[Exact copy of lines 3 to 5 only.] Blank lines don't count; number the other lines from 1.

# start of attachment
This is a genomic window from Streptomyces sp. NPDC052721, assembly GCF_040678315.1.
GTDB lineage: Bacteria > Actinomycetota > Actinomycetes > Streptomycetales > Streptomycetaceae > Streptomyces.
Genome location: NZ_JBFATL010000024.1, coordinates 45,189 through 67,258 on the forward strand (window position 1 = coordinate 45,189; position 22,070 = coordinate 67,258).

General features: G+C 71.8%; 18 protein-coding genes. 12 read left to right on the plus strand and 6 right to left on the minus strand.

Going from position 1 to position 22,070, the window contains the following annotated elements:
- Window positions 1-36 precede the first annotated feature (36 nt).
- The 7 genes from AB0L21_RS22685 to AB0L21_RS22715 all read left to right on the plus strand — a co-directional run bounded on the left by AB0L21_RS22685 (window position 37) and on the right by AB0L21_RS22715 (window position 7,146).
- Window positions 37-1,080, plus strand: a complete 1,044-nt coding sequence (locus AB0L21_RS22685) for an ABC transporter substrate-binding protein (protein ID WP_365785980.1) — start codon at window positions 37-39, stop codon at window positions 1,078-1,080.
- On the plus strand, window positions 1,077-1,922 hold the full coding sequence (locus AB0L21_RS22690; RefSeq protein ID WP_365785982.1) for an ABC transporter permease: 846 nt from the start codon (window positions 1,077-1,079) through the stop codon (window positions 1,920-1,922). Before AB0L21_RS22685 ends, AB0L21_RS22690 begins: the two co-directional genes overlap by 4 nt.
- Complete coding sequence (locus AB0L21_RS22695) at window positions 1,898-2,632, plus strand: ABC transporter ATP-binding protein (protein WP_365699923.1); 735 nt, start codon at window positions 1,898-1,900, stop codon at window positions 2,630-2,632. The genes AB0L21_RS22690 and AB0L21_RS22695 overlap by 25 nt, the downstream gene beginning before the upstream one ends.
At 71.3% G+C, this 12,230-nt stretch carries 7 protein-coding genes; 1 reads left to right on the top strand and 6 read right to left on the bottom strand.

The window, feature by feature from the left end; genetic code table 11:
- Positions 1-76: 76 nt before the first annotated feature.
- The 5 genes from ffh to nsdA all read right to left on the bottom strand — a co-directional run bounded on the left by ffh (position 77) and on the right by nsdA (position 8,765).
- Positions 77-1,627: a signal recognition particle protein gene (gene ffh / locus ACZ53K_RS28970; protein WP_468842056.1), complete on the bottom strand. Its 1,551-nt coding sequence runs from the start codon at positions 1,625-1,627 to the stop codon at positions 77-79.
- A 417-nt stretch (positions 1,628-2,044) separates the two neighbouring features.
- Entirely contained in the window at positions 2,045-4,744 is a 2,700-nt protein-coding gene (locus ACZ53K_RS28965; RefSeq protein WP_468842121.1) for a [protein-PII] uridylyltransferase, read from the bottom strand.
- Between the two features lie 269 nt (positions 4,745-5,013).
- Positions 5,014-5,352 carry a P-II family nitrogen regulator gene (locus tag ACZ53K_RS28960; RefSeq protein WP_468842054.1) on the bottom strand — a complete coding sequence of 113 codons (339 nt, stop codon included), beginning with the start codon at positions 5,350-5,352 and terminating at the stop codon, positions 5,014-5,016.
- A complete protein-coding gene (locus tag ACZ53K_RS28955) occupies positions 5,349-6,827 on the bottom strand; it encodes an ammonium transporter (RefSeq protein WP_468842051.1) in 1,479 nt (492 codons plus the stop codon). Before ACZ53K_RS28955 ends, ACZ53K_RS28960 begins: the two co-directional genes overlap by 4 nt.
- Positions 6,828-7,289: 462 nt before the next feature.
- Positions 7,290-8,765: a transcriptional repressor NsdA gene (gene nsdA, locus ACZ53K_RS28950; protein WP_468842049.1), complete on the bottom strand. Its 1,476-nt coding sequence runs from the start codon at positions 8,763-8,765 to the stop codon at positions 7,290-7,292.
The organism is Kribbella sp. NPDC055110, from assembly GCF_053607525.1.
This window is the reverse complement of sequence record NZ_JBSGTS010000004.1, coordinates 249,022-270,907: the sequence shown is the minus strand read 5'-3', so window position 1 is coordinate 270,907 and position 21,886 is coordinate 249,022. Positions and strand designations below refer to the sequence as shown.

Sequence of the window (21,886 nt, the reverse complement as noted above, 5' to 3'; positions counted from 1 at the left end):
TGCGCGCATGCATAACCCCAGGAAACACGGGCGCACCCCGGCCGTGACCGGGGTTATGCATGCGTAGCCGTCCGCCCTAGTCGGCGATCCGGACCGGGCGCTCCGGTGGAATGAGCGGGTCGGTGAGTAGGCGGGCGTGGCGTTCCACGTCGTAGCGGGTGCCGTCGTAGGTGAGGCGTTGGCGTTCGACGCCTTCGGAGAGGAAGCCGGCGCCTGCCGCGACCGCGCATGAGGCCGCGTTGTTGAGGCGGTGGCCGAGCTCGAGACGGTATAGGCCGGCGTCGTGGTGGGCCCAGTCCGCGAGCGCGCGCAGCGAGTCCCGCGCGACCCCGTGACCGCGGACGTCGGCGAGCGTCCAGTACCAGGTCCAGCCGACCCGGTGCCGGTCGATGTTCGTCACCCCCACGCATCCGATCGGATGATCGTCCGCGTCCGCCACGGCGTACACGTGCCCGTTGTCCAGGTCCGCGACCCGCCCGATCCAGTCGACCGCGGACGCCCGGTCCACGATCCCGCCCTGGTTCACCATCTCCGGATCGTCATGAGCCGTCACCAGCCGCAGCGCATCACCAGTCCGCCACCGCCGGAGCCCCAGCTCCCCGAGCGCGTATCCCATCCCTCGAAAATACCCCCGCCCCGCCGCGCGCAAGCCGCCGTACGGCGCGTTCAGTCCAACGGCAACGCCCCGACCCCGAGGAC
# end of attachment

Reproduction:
Genome location: NZ_JBFATL010000024.1, coordinates 45,189 through 67,258 on the forward strand (window position 1 = coordinate 45,189; position 22,070 = coordinate 67,258).

General features: G+C 71.8%; 18 protein-coding genes. 12 read left to right on the plus strand and 6 right to left on the minus strand.

Going from position 1 to position 22,070, the window contains the following annotated elements: